In-processing of detainees at Guantanamo Bay, 2002.US Navy

The American Psychological Association (APA) has approved a ban on psychologists’ involvement in national security interrogations.

The group approved its new ethics guidelines Friday in Toronto. The APA adopted the plan in the wake of 542-page independent investigation (PDF) that discovered psychologists worked with the Central Intelligence Agency to help silence dissent over harsh interrogation tactics being employed by the Bush administration (including torture). What’s more, the report found that APA officials colluded with military officials to adopt APA ethics rules in order to allow psychologists to be a part of tortuous interrogations in the wake of the September 11, 2001 terror attacks.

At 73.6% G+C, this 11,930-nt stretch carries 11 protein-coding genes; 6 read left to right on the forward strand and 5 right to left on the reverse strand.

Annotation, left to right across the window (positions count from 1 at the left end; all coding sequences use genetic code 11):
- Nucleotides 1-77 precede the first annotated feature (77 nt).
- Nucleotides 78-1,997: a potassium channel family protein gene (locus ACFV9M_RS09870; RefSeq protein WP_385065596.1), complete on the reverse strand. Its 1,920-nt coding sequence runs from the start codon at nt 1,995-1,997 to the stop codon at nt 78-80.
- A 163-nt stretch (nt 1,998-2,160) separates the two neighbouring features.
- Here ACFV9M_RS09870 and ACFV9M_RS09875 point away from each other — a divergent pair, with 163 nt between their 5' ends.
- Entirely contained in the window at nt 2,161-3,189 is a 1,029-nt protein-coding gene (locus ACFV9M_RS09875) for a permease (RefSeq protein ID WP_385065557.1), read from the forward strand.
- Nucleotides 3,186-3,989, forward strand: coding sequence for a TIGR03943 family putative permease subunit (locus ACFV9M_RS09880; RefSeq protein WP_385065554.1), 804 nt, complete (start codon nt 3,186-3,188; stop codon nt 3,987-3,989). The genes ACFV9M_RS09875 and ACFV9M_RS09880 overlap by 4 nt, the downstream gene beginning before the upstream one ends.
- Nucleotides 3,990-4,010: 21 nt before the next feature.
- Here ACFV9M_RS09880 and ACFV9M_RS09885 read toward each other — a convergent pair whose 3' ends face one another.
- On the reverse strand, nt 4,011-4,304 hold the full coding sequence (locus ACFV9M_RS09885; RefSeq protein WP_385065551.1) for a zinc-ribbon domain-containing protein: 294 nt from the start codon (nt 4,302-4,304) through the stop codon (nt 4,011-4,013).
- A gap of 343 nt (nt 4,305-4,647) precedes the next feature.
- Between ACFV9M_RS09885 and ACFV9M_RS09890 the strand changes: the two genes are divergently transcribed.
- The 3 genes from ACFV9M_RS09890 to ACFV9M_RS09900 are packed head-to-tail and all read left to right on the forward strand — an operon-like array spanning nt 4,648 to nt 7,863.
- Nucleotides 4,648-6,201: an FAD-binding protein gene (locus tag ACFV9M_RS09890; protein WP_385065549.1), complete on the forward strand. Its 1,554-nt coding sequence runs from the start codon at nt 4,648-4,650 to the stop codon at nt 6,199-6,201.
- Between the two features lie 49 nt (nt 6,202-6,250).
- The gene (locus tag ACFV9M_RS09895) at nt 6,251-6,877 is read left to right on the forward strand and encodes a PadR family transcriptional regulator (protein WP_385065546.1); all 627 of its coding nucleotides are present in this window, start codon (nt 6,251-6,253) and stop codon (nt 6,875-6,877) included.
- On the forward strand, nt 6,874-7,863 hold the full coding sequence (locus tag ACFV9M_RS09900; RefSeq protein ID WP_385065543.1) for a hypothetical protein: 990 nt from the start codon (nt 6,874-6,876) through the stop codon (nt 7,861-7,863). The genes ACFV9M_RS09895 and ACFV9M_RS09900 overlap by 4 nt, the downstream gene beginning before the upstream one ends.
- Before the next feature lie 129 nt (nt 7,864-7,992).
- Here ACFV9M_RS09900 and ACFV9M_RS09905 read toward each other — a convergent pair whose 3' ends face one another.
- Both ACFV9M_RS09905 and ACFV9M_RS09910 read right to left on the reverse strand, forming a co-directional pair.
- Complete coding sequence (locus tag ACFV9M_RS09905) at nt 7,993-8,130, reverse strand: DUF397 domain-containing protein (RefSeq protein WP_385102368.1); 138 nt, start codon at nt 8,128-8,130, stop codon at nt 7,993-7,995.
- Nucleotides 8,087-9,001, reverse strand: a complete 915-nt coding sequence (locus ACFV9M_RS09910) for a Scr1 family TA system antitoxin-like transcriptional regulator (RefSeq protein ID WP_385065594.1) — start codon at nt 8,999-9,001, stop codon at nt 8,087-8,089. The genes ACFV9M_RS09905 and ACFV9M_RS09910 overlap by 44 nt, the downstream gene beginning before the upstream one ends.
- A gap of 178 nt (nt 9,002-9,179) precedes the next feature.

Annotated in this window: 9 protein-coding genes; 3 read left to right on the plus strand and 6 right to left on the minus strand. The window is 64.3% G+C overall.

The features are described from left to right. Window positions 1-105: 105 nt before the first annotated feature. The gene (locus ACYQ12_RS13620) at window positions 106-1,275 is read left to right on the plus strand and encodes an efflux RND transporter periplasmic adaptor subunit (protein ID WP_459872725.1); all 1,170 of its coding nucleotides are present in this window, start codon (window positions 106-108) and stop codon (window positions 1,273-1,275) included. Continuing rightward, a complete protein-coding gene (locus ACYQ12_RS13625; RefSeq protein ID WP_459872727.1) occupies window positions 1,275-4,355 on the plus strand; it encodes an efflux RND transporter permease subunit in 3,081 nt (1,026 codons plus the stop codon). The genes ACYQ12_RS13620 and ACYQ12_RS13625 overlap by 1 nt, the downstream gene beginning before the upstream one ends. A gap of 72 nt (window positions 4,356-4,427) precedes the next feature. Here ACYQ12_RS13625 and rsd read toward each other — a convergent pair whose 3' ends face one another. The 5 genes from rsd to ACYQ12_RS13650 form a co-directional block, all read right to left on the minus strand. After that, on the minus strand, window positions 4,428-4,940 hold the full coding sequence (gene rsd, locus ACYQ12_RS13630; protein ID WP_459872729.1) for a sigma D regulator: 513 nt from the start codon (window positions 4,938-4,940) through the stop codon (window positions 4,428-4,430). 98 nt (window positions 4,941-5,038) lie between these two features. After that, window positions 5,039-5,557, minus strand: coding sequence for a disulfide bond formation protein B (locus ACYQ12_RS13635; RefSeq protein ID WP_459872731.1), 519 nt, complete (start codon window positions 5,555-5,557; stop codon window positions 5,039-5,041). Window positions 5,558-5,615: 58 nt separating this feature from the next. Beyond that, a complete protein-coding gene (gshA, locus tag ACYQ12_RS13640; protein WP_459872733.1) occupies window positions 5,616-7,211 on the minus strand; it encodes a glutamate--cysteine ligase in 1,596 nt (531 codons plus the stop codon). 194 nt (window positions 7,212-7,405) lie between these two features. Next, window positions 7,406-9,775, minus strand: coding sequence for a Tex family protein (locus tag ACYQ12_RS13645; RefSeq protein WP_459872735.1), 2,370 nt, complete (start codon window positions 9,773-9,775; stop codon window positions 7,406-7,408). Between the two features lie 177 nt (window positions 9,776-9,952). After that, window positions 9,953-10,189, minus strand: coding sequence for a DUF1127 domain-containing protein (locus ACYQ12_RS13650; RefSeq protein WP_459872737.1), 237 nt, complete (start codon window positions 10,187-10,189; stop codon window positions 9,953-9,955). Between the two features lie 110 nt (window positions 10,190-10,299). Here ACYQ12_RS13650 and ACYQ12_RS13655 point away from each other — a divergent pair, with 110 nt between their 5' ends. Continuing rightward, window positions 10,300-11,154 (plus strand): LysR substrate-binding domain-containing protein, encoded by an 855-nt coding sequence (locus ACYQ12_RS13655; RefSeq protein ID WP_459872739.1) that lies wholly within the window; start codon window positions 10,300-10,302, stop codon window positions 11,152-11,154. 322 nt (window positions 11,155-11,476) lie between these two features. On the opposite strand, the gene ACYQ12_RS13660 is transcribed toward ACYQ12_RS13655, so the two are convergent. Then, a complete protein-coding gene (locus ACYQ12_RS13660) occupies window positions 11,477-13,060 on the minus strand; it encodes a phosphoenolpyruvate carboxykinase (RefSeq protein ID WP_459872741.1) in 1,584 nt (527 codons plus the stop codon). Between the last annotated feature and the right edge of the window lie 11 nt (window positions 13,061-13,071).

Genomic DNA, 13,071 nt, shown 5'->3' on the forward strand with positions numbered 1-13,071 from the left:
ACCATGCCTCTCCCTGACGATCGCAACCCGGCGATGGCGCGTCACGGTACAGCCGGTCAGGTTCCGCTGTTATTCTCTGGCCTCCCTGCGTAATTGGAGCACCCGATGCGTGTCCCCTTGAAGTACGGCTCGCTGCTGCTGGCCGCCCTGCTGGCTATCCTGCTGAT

Psychologists’ involvement in torturous interrogations aided the President George W. Bush administration’s assertions that the techniques, such as waterboarding, were legal. That’s because having psychologists involved in interrogations helped the Justice Department draw up secret legal opinions saying that harsh interrogations were OK—and not torture—since health officials were taking part.

In a 2010 interview, for example, Bush said: “Another technique was waterboarding, a process of simulated drowning. No doubt the procedure was tough, but medical experts assured the CIA that it did no lasting harm.”

According to Friday’s resolution, psychologists “shall not conduct, supervise,…

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